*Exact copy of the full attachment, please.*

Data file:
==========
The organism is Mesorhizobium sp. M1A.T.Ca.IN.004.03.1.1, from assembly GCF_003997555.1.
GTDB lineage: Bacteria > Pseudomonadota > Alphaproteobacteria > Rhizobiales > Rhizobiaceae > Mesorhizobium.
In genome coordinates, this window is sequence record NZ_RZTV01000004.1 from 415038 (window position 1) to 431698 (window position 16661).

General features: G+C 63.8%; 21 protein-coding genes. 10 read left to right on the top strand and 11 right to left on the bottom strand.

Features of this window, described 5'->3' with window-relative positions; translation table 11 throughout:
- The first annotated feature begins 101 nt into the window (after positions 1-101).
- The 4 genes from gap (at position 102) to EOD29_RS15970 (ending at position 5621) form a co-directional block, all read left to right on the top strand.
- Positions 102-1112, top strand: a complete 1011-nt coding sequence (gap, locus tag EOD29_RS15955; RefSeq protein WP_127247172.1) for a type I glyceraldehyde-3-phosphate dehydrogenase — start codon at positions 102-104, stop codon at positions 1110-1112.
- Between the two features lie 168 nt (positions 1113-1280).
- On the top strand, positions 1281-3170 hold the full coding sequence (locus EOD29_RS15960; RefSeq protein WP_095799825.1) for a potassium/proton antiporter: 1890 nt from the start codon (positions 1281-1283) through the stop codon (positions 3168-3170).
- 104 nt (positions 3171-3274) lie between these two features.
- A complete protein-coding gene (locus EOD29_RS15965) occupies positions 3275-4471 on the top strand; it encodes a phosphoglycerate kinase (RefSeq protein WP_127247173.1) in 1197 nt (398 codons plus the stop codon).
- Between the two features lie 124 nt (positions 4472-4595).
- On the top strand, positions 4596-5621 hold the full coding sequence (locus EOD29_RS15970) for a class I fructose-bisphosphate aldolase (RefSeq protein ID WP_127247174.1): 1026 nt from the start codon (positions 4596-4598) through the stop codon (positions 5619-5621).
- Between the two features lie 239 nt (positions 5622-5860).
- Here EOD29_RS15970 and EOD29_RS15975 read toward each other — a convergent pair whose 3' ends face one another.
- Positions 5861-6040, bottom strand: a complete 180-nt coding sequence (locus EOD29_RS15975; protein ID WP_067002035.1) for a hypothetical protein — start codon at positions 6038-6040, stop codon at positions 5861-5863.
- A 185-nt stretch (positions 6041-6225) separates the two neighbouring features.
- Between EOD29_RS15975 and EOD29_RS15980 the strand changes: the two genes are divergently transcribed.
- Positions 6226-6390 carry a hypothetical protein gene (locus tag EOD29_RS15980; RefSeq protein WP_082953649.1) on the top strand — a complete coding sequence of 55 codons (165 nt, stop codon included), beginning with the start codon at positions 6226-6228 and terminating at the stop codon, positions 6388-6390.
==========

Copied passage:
The organism is Mesorhizobium sp. M1A.T.Ca.IN.004.03.1.1, from assembly GCF_003997555.1.
GTDB lineage: Bacteria > Pseudomonadota > Alphaproteobacteria > Rhizobiales > Rhizobiaceae > Mesorhizobium.
In genome coordinates, this window is sequence record NZ_RZTV01000004.1 from 415038 (window position 1) to 431698 (window position 16661).

General features: G+C 63.8%; 21 protein-coding genes. 10 read left to right on the top strand and 11 right to left on the bottom strand.

Features of this window, described 5'->3' with window-relative positions; translation table 11 throughout:
- The first annotated feature begins 101 nt into the window (after positions 1-101).
- The 4 genes from gap (at position 102) to EOD29_RS15970 (ending at position 5621) form a co-directional block, all read left to right on the top strand.
- Positions 102-1112, top strand: a complete 1011-nt coding sequence (gap, locus tag EOD29_RS15955; RefSeq protein WP_127247172.1) for a type I glyceraldehyde-3-phosphate dehydrogenase — start codon at positions 102-104, stop codon at positions 1110-1112.
- Between the two features lie 168 nt (positions 1113-1280).
- On the top strand, positions 1281-3170 hold the full coding sequence (locus EOD29_RS15960; RefSeq protein WP_095799825.1) for a potassium/proton antiporter: 1890 nt from the start codon (positions 1281-1283) through the stop codon (positions 3168-3170).
- 104 nt (positions 3171-3274) lie between these two features.
- A complete protein-coding gene (locus EOD29_RS15965) occupies positions 3275-4471 on the top strand; it encodes a phosphoglycerate kinase (RefSeq protein WP_127247173.1) in 1197 nt (398 codons plus the stop codon).
- Between the two features lie 124 nt (positions 4472-4595).
- On the top strand, positions 4596-5621 hold the full coding sequence (locus EOD29_RS15970) for a class I fructose-bisphosphate aldolase (RefSeq protein ID WP_127247174.1): 1026 nt from the start codon (positions 4596-4598) through the stop codon (positions 5619-5621).
- Between the two features lie 239 nt (positions 5622-5860).
- Here EOD29_RS15970 and EOD29_RS15975 read toward each other — a convergent pair whose 3' ends face one another.
- Positions 5861-6040, bottom strand: a complete 180-nt coding sequence (locus EOD29_RS15975; protein ID WP_067002035.1) for a hypothetical protein — start codon at positions 6038-6040, stop codon at positions 5861-5863.
- A 185-nt stretch (positions 6041-6225) separates the two neighbouring features.
- Between EOD29_RS15975 and EOD29_RS15980 the strand changes: the two genes are divergently transcribed.
- Positions 6226-6390 carry a hypothetical protein gene (locus tag EOD29_RS15980; RefSeq protein WP_082953649.1) on the top strand — a complete coding sequence of 55 codons (165 nt, stop codon included), beginning with the start codon at positions 6226-6228 and terminating at the stop codon, positions 6388-6390.